She doesn't care if she's right or wrong about anything, especially about anything you care about. She's just happy your talking about her. As soon as everyone stops talking about her she'll say something else sensational and get a bunch of free press again.

Someone was complaining to me the other day that 'Carlin should have torn in to her on Leno...'. The best thing he could do was keep his mouth shut, otherwise the story the next day would have been about the big fight on Leno and she would have another day in the news.

Posted by: Avery [TypeKey Profile Page] | June 18, 2006 03:13 PM

It's no surprise that Ann denies the evidence for evolution. She probably also believes that war is peace, freedom is slavery, and ignorance is strength.

Posted by: Sexy Sadie [TypeKey Profile Page] | June 18, 2006 03:13 PM

Could it be that Coulter is actually saying "there is no evidence of life evolving from matter on its own," (i.e., abiogenesis) and that she doesn't know that that's not the same thing as "evolution"? She's drawing on (or puppeting) ID people who themselves allow for some forms of evolution, just not abiogenesis. Not to defend her ignorance, but her statements are so senseless that I wonder....

Posted by: perusio [TypeKey Profile Page] | June 18, 2006 03:15 PM

Perhaps the only weapon to use against Coulter and her ilk is mockery. What was her grade in Freshman Biology, for example? Or, perhaps we could seek out her opinion on allopatric vs. sympatric speciation? Or simply write a book using her image on the cover, entitled Clueless?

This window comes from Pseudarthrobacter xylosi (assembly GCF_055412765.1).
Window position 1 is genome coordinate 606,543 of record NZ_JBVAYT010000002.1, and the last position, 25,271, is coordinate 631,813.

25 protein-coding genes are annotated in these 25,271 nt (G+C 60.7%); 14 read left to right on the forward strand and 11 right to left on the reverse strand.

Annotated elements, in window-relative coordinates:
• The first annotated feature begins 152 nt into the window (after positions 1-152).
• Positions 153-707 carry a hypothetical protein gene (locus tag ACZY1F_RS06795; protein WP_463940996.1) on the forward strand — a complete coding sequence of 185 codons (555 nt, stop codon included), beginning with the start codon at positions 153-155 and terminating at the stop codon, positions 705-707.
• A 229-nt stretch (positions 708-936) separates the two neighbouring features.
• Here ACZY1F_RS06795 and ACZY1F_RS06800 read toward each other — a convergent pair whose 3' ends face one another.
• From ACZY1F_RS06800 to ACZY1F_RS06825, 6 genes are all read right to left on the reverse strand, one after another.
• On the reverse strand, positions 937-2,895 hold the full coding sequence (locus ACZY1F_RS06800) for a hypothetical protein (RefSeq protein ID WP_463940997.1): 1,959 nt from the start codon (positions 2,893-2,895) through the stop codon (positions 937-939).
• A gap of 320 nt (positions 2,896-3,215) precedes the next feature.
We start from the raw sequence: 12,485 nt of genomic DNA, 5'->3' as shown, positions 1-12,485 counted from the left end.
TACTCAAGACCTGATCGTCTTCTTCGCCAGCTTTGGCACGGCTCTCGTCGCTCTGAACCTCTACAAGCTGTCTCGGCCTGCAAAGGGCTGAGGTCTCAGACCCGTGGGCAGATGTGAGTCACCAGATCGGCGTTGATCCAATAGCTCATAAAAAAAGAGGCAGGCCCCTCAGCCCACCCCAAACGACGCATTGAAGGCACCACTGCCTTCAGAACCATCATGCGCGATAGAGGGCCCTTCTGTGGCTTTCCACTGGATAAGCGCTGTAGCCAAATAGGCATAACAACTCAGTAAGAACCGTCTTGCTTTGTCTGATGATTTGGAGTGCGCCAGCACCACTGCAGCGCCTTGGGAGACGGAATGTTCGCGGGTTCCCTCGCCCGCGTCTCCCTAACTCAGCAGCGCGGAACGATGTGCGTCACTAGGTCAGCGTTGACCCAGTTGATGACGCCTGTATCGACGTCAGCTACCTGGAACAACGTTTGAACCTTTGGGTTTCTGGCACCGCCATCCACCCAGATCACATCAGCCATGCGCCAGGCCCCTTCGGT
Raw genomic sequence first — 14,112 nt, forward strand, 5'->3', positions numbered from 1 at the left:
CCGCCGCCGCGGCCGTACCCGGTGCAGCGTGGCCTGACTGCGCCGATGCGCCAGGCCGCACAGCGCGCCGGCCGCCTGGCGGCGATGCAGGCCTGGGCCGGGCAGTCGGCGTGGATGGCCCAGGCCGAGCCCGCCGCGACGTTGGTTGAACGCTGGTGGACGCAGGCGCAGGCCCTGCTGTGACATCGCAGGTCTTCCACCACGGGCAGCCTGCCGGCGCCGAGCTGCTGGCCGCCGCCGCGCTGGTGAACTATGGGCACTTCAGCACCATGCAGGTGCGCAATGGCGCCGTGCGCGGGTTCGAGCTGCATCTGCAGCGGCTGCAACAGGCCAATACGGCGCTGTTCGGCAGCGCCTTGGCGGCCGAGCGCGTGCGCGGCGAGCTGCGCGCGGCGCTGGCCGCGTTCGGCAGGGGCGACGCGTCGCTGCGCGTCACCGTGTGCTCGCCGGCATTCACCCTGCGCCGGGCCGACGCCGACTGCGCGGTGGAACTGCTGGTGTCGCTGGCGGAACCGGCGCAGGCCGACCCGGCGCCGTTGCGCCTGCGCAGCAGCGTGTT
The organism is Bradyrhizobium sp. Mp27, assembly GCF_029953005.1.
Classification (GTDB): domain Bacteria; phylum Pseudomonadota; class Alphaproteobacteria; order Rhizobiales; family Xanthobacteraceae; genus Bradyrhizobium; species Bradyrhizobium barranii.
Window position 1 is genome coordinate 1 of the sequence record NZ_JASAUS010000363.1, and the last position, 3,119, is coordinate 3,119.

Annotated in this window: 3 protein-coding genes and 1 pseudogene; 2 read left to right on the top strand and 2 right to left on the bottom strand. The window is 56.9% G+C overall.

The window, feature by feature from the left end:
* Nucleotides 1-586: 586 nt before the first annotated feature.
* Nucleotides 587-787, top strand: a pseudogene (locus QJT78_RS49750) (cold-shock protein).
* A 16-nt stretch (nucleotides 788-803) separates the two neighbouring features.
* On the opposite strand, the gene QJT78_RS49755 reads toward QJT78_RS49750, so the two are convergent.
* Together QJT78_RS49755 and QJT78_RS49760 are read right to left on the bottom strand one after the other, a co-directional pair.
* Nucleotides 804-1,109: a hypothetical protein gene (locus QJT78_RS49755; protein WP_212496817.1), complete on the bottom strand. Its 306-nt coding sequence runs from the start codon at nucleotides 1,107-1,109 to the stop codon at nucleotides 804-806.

Posted by: frank schmidt [TypeKey Profile Page] | June 18, 2006 03:31 PM

Don't misunderstand me, I think that Coulter is as crazy as they come. I couldn't stand reading beyond the first two pages in the evolution chapter.

I agree that it seems clear that she is simply parroting what some IDers have fed to her. HOWEVER, I think we can give the IDers the benefit of the doubt by suggesting that they do not believe "there is no physical evidence for evolution", but rather that they believe "there is no physical evidence that evolution is responsible for all the biological design which we see." If this is what they really believe, then 1) that is what they should be claiming, and 2) the post doesn't really speak to their actual beliefs all that much.

Posted by: jeff g [TypeKey Profile Page] | June 18, 2006 03:45 PM


thanks for plowing through this idiocy. It saves the rest of us a lot of time.